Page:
7) According to Ibn Taymiyyah, the Mu’tazilites first claimed that humans were themselves bringing their actions into existence; later some of them began to claim that Allāh does not know of humans acts except after they have taken place and that they are not fore-ordained.

8) The ideology of the Qadariyya is fundamentally shared by the Shī‘a and the Mutazilites.

9) The Jabriyya have also been referred to as Qadariyyah because they affirm Divine Decree (qadar) in an exaggerated sense.

10) In modern times, elements of the Jabriyya belief are being manifest as people seek to justify homosexual tendencies based on  genetic predisposition, citing evidence of a “homosexual gene”. To claim that homosexuality is part of a person’s genetic makeup is similar to the classical Jabri opinion that claims that man has no free will in his actions. More to the point, the essence of the belief is that no one can be blamed for a committed sin as they cannot avoid doing it. Indeed the Quraysh of Makkah would justify their idol-worship by saying: ‘If Allāh had willed we would not have associated anything with Him’. However ridiculous such a claim may be, even if accepted for the sake of argument it still does not justify the criminal act. Many scientists have argued a genetic basis for a disposition to commit crimes such as burglary, theft and sexual abuse, yet the law rightly condemns and punishes these acts. Some scientists have claimed that it is programmed into men’s genetics to be unfaithful to their partners, yet society does not deem such behaviour morally acceptable. Take for instance the case of Stephen Mobley the affluent American who, at the age of 25, walked into a pizza store and casually shot the manager in the neck after robbing the till. His lawyer pleaded that the murder was not the evil result of free will but the tragic consequence of a genetic predisposition.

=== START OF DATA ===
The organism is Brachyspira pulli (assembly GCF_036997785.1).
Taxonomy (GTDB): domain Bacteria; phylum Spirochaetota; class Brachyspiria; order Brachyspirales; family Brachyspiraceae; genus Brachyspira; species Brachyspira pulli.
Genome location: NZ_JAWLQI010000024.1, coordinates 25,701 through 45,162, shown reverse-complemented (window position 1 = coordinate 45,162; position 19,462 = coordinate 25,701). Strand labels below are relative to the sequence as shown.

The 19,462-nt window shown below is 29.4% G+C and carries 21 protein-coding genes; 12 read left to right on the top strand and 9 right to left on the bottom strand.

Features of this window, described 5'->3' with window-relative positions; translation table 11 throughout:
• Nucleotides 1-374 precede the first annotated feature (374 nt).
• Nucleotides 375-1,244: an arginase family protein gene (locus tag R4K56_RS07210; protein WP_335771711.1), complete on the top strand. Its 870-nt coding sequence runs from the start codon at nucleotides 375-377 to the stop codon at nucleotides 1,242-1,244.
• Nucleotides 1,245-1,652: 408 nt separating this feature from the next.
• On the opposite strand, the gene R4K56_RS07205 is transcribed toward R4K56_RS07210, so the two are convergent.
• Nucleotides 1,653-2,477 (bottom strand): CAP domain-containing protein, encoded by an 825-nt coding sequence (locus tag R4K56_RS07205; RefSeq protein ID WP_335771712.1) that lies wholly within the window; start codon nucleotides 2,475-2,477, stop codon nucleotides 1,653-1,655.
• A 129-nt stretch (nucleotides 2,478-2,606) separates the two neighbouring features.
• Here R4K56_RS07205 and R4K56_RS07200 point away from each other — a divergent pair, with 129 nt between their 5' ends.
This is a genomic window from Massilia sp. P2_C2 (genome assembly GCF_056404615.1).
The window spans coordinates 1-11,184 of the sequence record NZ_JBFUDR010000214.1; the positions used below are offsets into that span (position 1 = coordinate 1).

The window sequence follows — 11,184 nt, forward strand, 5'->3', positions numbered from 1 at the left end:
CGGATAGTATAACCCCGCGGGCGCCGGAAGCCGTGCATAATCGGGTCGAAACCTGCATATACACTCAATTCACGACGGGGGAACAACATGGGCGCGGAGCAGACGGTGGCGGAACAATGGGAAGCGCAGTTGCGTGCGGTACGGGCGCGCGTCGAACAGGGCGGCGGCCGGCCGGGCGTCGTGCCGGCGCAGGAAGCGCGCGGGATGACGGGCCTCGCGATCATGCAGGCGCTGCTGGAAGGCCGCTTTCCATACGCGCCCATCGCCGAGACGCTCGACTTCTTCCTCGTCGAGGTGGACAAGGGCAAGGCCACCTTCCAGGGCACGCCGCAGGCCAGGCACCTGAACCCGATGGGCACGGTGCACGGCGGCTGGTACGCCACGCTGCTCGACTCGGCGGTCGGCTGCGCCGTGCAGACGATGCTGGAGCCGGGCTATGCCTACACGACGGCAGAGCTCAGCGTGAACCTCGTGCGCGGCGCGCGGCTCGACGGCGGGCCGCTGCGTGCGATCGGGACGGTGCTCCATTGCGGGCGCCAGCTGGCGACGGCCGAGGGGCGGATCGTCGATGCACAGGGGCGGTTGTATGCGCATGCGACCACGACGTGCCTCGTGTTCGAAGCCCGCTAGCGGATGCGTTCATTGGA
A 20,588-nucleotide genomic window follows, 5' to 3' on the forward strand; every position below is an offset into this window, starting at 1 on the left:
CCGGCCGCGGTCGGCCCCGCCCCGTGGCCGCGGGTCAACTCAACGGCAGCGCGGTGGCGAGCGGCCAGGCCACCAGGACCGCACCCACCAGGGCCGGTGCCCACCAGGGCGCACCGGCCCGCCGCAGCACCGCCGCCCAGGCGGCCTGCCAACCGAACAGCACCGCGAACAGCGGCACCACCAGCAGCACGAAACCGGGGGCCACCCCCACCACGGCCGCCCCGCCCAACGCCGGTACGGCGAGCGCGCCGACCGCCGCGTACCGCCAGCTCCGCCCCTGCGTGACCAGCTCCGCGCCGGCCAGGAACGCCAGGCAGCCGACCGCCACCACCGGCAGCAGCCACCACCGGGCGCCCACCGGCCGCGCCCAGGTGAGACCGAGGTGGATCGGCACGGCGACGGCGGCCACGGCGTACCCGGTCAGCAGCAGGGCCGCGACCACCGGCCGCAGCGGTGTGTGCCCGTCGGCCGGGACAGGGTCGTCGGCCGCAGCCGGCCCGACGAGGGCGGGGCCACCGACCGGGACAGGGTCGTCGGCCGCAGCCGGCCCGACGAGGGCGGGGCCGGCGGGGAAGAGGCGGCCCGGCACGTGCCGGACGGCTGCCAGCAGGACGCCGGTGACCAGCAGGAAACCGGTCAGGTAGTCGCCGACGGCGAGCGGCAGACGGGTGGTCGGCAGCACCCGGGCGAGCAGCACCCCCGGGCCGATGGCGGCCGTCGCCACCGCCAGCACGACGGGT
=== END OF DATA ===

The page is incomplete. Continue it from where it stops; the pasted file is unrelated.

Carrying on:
Source: www.islam21c.com

Notes: Sheikh Haitham al-Haddad’s explanation of al-’Aqeedah al-Ṭaḥāwiyyah, edited by Asim Khan, will soon be published as a hardback book. Islam21c have exclusive rights to share extracts from the book for its readers, and will be posting certain sections of the book on a weekly basis. The book: al-’Aqeedah al-Ṭaḥāwiyyah, is a short text outlining the ‘aqeedah of Ahl al-Sunnah in short statements. Each extract posted is a complete explanation of any one of those statements.

[1]  A detail discussion on the two types of Allāh’s Will can be found in point 13, http://www.islam21c.com/theology/al-tahwiyyah-pt-13-his-mighty-will/

[2] Q. Al-Kahf, 18: 29.

[3] Q. Al-Tawbah, 9: 82.

[4] Q. Al-Sajdah, 32: 17.

[5] Q. Al-An’ām, 6: 102.

[6] Q. Al-Qaṣaṣ, 28: 68.

[7] Q. Al-Baqarah, 2:117.

[8] Q. Al-Israa, 17: 23.

[9] Majmū al-Fatāwā Shaykh al-Islām, 8/100

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About Shaikh (Dr) Haitham Al-Haddad